As of the time I'm writing this, your donation page still says:
What is Philsophy Worth?
Number of Podcasts: 4
Donation Request: $2.00
All support is deeply appreciated, thank you so much for your help!
The most simple explanation as to why the donator gave $2.00 is he listened to a few podcasts, liked them enough to want to give you money, and picked the exact amount you asked for!
So revise your band example to include a sign in front of the tip jar that says "Suggested donation: 50 cents per song" and ask yourself if you'd feel the need to explain yourself after only having listened to a few songs.
And revise your store example to include the sign that's in almost every existing convenience store: "Minimum credit card purchase: $x". Convenience stores and other businesses that deal in small transactions do things to protect themselves from getting eaten up by processing fees. I don't hear or see you taking personal responsibility for allowing a transaction you say you don't want. You're a former CTO, aren't you? How much time would it have taken to modify your donation page/code to prevent donations under a certain amount? I can't believe it would take any more time than what you've already spent on this issue.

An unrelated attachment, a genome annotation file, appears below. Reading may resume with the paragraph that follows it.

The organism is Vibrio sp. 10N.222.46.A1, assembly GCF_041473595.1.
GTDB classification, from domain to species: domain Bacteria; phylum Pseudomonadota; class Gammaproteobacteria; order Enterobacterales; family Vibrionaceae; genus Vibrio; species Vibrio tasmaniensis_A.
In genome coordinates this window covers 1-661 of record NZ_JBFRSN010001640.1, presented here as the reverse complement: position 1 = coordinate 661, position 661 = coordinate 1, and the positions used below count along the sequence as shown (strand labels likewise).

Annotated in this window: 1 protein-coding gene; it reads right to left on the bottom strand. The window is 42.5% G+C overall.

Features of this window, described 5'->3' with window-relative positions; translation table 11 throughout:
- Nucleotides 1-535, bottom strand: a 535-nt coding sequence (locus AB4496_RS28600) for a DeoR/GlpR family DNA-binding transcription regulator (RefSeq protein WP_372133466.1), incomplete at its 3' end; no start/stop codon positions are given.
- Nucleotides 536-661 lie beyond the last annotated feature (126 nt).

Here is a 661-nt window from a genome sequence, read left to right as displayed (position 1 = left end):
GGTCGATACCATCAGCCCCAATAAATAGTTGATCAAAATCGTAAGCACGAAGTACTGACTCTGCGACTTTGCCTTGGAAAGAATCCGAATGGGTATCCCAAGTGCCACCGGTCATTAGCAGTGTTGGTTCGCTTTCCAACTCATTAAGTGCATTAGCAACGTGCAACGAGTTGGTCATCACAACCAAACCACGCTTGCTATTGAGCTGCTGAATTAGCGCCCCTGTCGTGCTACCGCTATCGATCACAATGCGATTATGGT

I also don't know what to think when I read your post here compared to your initial reply on facebook:
I know, I know, it really does sound ungrateful, I get that, but I did want to express some frustration, because of course PayPal takes almost 20% of the $2, and then I end up having to track and record and summarize and report and pay taxes on $1.60, which I'm pretty sure ends up costing me money. I really do appreciate everyone's feedback, and I get that the comment came across as a little 'precious,' but really, I am spending enormous amount of money on this documentary, and I've never talked about small donation amounts over the past 6 years, even though it happened more times than I care to remember...
I don't see any curiousity about your donator's situation or motivations there, only how much money ends up in your pocket. If processing a $2 transaction really does cost you money, then there's something wrong with the way you're handling them. There are digital goods being sold all over the internet (songs, apps, etc.) for even smaller amounts at a profit. Again, I don't see you taking responsiblity for this. You chose your business model. You chose PayPal as your processor. You chose how to do your accounting and reporting.
What I'm curious about more than anything in this situation is how the donator felt (and anyone else who donated similar amounts) when you left your initial facebook comment, along with the follow up posts.